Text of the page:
Apparently there's a thing on called Independent Venue Week, celebrating the small venues that support upcoming acts and grassroots fans. It's nice to know those places are still going – even if the impetus behind the event is that they might not be for much longer.
I don't go to gigs often these days: arthritis means that standing venues are out, and large ones can lack atmosphere. In any case, I've probably got more than an average lifetime's worth of gigs behind me already. But I cherish my memories of small venues.
My regular haunt in the late '70s was one of those legendary places where you could see every band that mattered, for very little money (I can boast that I saw Siouxsie and the Banshees for 75p). And where the next generation of musicians found their inspiration. It had character, and characters.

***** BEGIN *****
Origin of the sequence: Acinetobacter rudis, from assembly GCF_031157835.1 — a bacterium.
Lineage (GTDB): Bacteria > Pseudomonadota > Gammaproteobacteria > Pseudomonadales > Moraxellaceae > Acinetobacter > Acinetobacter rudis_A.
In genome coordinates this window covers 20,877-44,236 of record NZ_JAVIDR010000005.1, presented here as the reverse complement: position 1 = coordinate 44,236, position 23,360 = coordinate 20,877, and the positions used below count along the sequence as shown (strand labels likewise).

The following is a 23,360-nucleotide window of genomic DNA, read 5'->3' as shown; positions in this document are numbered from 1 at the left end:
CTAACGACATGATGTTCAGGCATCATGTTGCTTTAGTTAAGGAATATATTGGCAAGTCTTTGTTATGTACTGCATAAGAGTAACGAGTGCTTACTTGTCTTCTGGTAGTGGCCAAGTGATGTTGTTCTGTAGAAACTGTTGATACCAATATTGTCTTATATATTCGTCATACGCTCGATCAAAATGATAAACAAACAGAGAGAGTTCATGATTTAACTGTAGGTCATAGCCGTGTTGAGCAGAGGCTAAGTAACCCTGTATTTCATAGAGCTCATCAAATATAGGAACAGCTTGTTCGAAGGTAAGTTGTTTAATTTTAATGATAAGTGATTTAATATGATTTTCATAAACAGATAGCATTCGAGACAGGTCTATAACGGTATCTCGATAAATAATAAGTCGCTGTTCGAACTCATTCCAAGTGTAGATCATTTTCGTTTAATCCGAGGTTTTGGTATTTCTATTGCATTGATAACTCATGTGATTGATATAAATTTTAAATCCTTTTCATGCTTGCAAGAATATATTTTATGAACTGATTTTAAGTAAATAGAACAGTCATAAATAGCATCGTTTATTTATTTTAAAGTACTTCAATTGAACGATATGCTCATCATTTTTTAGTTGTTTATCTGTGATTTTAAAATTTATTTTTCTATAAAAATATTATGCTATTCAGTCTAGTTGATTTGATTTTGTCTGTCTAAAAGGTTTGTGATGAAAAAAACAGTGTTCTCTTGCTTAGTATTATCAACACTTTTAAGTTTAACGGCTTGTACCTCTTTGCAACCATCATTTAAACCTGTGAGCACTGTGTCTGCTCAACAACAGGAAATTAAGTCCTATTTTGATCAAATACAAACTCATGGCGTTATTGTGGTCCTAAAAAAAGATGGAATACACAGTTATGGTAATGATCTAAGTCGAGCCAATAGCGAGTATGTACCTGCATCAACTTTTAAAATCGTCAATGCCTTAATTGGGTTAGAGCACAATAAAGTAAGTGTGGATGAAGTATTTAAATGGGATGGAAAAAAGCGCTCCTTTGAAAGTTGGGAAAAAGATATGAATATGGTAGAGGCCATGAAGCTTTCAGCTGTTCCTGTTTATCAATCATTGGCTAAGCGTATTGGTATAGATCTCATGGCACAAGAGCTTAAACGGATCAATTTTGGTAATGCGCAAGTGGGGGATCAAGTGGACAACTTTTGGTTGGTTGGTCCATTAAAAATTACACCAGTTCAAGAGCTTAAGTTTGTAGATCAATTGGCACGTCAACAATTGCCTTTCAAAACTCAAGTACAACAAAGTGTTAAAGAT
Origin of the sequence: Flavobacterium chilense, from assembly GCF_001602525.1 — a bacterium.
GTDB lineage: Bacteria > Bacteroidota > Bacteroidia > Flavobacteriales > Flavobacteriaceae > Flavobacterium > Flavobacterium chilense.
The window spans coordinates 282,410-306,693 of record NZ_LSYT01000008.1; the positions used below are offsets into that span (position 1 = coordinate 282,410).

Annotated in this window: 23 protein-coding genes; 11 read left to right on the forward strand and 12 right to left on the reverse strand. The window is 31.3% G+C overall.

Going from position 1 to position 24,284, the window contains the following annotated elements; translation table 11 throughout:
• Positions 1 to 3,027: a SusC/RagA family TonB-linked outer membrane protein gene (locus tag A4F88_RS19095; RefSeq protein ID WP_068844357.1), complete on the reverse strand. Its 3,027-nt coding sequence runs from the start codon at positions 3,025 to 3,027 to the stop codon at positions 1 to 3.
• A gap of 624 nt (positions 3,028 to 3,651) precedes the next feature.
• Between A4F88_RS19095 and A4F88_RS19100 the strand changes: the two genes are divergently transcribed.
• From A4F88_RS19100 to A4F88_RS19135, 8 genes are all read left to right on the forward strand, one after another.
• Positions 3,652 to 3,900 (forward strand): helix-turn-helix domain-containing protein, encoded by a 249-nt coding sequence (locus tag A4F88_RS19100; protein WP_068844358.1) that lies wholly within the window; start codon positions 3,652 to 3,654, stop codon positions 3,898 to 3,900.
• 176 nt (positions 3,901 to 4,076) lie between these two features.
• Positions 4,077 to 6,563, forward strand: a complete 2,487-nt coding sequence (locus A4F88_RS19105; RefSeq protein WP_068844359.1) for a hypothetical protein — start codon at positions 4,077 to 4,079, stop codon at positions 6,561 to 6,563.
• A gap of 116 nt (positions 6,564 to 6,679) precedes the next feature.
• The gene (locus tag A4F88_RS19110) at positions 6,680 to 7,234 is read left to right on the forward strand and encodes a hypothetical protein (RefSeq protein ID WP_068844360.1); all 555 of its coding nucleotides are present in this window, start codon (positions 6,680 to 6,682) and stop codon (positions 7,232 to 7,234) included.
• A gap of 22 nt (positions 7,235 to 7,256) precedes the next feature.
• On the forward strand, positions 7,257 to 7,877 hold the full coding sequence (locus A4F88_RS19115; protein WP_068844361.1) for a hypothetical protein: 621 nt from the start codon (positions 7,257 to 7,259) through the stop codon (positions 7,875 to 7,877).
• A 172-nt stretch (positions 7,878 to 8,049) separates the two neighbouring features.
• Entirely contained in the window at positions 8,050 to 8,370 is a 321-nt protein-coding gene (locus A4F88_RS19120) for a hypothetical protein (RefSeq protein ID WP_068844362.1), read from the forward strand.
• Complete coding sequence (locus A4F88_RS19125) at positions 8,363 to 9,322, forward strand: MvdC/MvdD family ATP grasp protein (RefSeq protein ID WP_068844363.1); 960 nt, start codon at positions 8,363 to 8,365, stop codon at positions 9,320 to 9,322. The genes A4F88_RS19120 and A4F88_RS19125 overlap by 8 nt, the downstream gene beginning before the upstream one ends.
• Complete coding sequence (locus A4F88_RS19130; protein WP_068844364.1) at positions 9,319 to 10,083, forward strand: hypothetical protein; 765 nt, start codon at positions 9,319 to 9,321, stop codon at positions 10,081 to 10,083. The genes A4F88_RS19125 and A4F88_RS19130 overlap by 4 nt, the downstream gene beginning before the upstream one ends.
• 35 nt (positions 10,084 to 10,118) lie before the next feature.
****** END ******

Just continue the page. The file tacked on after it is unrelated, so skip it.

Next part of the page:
So it made me laugh to read an article in the Guardian moaning about the state of the UK's small venue circuit, and calling for more managers 'who understand they're in the customer service business first and the music business second'.
That's all wrong. And, let's face it, not very rock'n'roll. If music doesn't come first, why bother?
They still call it 'the toilet tour circuit'. Well, in my day the toilets in my favourite venue were as legendary as the bands that played (and not in a good way). But we didn't care.
As for customer service, the owner terrified all of us. But his knowledge of music – and desire to pass this on – was unsurpassable.
Kids these days. Don't know they're born... Don't deserve decent music.